Gov. Jerry Brown used his line-item veto authority to strike $128.9 million in spending from the $91.3 billion general fund state budget he signed, his office reported today.
Brown vetoed another $66.8 million in spending from special funds and federal funds, for a total veto amount of $195.7 million.
The Democratic governor's cuts affect child care and preschool for low-income children and Cal Grant scholarship aid at private schools, two areas that Brown wanted lawmakers to slash deeper than they did.
Those receiving Cal Grants at private schools face 5 percent award cuts in the 2012-13 school year. Brown's vetoes also result in an additional loss of 3,400 child care openings for low-income families, for a total of 14,000 fewer because lawmakers had already cut slots.
"It could have been, as with everything, it could have been much worse, could have been much deeper," said Senate President Pro Tem Darrell Steinberg, D-Sacramento. "I don't like it, but I'm prepared to move on."
The governor used his line-item veto power to cut $31 million in special funds that Democrats tapped to keep state parks open. Department of Finance officials said about 30 parks lack deals with other government agencies or private entities to remain open, but that negotiations are continuing. The latest state park to be spared was the Governor's Mansion in downtown Sacramento.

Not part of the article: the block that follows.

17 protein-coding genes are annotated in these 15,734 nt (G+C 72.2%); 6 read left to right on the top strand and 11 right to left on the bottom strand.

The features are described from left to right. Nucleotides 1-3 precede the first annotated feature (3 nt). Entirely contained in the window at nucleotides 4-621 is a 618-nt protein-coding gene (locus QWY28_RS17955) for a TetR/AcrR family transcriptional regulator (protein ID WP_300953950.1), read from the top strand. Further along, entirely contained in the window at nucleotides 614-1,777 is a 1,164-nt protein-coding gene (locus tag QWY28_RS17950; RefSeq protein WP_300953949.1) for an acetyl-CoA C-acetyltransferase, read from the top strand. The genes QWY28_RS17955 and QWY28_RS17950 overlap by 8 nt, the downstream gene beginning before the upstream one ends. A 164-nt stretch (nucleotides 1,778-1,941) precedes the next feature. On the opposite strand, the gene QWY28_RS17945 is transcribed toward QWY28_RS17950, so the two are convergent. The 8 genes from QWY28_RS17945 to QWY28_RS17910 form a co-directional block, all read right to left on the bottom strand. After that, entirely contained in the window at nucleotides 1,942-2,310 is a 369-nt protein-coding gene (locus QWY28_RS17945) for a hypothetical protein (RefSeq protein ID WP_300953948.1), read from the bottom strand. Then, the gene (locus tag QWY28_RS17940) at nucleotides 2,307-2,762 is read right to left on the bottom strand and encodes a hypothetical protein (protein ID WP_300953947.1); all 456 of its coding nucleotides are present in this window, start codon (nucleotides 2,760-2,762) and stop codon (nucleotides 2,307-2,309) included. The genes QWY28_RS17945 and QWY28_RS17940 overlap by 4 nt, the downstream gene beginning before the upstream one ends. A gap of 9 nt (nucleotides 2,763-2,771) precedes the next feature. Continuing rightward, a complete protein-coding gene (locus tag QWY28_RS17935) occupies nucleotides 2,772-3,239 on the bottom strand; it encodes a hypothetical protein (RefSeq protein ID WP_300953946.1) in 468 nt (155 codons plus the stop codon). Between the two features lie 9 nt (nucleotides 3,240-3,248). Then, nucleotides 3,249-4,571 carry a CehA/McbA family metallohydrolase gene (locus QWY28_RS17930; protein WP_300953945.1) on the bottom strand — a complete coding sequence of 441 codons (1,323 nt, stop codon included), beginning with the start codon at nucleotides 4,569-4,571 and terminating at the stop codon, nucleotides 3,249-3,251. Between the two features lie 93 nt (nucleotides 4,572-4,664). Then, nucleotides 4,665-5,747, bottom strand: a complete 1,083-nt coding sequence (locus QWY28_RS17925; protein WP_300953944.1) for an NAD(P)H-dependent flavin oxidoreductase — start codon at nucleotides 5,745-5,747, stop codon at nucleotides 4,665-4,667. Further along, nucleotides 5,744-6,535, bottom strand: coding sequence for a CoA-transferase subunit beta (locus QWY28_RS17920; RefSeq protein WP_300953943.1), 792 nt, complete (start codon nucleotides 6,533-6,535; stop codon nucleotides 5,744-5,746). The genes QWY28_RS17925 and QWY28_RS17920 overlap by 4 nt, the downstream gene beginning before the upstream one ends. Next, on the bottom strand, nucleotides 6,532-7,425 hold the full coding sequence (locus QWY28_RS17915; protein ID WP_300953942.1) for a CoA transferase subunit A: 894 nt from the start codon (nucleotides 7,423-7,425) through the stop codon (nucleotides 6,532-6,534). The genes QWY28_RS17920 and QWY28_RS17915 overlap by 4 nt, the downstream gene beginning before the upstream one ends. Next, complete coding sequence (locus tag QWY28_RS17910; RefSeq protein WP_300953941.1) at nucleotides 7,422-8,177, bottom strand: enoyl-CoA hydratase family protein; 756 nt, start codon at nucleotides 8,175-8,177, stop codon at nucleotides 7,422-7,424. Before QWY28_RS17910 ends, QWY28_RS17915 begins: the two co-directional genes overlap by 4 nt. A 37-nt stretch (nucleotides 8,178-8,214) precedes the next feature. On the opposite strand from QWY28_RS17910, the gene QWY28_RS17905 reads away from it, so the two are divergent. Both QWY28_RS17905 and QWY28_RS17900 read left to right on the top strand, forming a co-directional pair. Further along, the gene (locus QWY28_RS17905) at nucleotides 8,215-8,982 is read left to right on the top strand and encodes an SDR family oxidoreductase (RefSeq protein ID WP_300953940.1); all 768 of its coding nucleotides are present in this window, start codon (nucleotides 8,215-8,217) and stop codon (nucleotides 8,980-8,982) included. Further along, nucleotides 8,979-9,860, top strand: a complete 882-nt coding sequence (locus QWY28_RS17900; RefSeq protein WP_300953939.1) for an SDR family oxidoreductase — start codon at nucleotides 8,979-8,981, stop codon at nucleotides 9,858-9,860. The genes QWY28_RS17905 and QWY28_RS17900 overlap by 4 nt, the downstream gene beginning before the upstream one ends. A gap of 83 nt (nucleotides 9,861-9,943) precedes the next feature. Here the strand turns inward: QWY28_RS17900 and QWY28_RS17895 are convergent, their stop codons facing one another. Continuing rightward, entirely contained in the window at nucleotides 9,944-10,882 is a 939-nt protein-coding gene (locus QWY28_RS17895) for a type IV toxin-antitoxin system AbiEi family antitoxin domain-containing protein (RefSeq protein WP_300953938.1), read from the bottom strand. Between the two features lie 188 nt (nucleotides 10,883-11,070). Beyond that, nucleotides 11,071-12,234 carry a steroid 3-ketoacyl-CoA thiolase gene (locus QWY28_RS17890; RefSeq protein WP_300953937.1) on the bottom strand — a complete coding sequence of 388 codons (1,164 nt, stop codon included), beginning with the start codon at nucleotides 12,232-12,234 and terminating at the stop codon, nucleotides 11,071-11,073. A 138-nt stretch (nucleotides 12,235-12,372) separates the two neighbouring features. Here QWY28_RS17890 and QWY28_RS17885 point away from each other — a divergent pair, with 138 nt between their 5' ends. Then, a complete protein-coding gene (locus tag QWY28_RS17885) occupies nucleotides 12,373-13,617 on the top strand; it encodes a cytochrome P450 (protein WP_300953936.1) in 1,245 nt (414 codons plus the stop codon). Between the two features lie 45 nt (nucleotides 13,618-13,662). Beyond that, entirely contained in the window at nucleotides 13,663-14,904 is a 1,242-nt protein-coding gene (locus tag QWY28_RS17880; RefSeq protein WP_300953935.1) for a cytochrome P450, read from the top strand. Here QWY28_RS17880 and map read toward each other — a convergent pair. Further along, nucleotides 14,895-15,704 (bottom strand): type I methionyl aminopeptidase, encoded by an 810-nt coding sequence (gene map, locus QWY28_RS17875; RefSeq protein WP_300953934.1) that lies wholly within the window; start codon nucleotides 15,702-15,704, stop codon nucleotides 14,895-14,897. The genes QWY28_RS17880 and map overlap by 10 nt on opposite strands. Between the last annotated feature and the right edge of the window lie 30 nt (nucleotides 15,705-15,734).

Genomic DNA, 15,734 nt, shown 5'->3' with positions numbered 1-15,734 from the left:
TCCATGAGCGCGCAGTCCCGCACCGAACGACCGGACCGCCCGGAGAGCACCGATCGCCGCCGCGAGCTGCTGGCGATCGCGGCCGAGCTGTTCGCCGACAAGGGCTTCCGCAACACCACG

Brown did keep $23 million for state parks in the budget beyond what he proposed earlier this year. Natural Resources Secretary John Laird said those extra dollars will buy the state more time to find outside deals to keep the 30 parks open beyond the slated July 1 closure date - and he still sees a path to avoid any closures.
"What this does is give us the money to allow us to focus on the next 30 without a tight June 30th deadline," Laird said. "We will work through every agreement that is possible with a proposed stakeholder. And then when we get to the end, I expect that there will likely be a few parks for which nobody has stepped forward, and then we will cross that bridge with what we do at that point."
But Sen. Noreen Evans, D-Santa Rosa, said the parks veto was "really inexplicable to me." She was among the Democrats who pushed to use off-road vehicle, water board and energy accounts to keep parks open.
"The veto is extremely disappointing and is really a slap in the face to Californians who love their parks," she said.
Evans added that Brown's decision "means he obviously wants to continue with the closure of the parks or at least turn them over to private operators. My suspicion, my belief, is that this is being done in an effort to privatize the state parks system."
Read the final budget summary from the Department of Finance. The line items are at the end of the document.
Kevin Yamamura and Torey Van Oot reported details for this post. Updated throughout the morning with lawmaker and Brown administration reaction and clarification that the $66.8 million includes special and federal funds.